A conference entitled 'Beyond Chapters: The Future of Turkey in Europe' took place on 18 November in Ankara. It was coordinated by the Center for Middle Eastern Strategic Studies (ORSAM), the Istanbul Policy Center, the European Union and Global Research Association (ABKAD) and the International Relations Department of TOBB University of Economics & Technology (ETÜ).
The aim of the panel was to discuss ways to overcome the current stalemate in Turkey-EU relations and to explore ways to tackle these challenges within and beyond Turkey's accession to the Union. The participants were Former Member of the European Parliament and Mercator-İPC Senior Fellow Hannes Swoboda, and Justice and Development Party (AK Party) Siirt Deputy, and co-Chair of Turkey-EU Joint Parliamentary Committee, Afif Demirkıran. The panel was moderated by ORSAM President, Associate Professor Şaban Kardaş.
Turkey is intensifying its efforts to revitalize the EU-Turkey relationship following Turkey's 2014 EU Progress report, which was published at the beginning of last October. In the week following that publication, Turkey's EU Minister and Chief Negotiator, Volkan Bozkır, announced Turkey's EU Communication Strategy, which is one of the three pillars of Turkey's New European Union Strategy that aims to eliminate obstacles to EU membership by accelerating the dynamics of EU-Turkey relations.
Regarding the potential for Turkey to be an energy partner of Europe, Hannes Swobada stressed the importance of negotiations being maintained within a formal framework, and underlined the possibility of a better future for both sides. "The European Union can live without Turkey and vice-versa. However, we can live better with each other" he said and likened the situation to a marriage between two sides.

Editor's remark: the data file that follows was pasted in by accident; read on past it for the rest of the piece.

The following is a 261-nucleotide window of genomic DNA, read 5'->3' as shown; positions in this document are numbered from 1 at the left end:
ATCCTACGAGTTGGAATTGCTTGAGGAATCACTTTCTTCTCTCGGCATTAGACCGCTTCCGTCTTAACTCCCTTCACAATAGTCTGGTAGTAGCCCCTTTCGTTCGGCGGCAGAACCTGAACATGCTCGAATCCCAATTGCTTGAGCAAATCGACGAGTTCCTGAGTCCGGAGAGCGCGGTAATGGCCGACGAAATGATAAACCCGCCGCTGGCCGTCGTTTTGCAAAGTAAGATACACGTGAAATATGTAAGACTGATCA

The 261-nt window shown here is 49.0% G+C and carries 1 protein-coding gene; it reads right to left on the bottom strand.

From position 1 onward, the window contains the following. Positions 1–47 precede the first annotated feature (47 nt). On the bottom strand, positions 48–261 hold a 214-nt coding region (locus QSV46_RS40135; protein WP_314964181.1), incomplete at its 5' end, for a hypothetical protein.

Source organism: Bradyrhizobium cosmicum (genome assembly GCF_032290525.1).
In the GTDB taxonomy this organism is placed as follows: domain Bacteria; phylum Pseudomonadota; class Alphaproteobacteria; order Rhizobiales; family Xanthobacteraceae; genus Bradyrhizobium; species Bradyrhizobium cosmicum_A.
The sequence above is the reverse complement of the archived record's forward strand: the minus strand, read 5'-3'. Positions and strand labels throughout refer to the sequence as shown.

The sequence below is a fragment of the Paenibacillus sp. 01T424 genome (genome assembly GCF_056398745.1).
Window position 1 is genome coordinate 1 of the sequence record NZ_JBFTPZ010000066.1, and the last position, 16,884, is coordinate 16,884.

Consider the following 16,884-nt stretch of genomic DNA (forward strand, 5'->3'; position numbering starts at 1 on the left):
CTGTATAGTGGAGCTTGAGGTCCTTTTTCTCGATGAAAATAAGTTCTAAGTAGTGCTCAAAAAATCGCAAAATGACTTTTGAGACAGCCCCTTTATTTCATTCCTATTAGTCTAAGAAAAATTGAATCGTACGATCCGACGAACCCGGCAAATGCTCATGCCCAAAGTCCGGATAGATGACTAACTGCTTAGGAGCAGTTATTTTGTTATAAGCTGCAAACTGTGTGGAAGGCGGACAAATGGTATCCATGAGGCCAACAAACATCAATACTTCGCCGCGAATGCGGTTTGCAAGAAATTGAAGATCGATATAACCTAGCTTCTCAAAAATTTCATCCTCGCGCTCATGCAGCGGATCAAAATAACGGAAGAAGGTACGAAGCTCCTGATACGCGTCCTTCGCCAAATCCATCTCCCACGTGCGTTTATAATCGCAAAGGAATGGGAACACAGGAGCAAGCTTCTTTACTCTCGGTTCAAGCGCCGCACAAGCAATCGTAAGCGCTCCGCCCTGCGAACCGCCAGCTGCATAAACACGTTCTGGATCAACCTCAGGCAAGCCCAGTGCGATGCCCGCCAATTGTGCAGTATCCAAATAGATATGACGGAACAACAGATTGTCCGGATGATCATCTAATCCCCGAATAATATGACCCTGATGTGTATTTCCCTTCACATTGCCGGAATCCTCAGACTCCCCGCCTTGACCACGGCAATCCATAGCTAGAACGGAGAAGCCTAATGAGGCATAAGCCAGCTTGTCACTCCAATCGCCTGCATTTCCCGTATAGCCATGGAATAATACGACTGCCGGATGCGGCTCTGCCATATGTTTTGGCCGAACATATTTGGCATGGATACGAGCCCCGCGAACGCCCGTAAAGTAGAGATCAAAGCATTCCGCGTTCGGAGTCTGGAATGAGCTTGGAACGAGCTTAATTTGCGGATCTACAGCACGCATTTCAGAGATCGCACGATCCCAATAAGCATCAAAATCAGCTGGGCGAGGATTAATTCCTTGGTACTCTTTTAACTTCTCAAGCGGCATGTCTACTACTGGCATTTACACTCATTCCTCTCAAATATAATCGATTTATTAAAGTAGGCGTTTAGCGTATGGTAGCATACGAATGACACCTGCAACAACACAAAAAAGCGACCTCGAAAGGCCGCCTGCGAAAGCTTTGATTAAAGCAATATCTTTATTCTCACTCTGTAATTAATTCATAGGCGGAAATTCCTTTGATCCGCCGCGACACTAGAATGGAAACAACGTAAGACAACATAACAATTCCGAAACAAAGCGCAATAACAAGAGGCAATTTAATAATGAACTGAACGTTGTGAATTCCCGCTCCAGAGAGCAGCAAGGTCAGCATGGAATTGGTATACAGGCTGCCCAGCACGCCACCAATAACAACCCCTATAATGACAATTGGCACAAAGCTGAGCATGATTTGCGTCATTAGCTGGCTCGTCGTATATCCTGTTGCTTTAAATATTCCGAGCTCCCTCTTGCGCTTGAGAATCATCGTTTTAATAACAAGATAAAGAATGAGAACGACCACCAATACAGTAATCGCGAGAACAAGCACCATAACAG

Swoboda also pointed to the progress which has been taken in the Kurdish Reconciliation Process in the last few years and praised the current and previous government in Turkey for handling the problem. "20 years ago, there was not even a Kurdish issue because all of them were actually 'Turks' for the Turkish state" he said, expressing his pleasure at all the achievements which have been made. The former parliamentarian also indicated that the extremists in this issue should not be taken into account, since their interests are not with finding peace, but with maintaining the crisis.
Among the most critical chapters in the negotiation process are Chapter 23 on Judiciary and Fundamental Rights and Chapter 24 on Justice, Freedom and Security – these are still being politically blocked by the Greek Cypriot Administration, despite the EU Commission's and Parliament's call for opening them.
Speaking about the blockade issue, Afif Demirkıran stated that Turkey does not deserve such an attitude from EU countries, since Turkey has done its best to show its will to becoming a full member of the Union.
"Chapter 23 and 24 are so important for the negotiation process and we are open to discussing these issues, but the Greek Cypriot blockade does not allow talking, even within the official framework" he said.
Demirkıran also touched upon the historical process of Turkey's EU adventure, which started in 1963, and stated that, thus far, 2014 has proved that relations between both sides are about to gain a new momentum. ''The negotiation process has unfortunately been going on for 51 years now. During this time we've been a candidate country; we are determined, we have a target'' he said and underlined the fact that the end of the road is not about being a full member of the EU, but about attaining EU standards.
Turkey must comply with 35 "chapters" setting out reforms needed to become a member. So far in the negotiation process, 14 chapters have been opened out of 35 chapters and 17 of them remain blocked.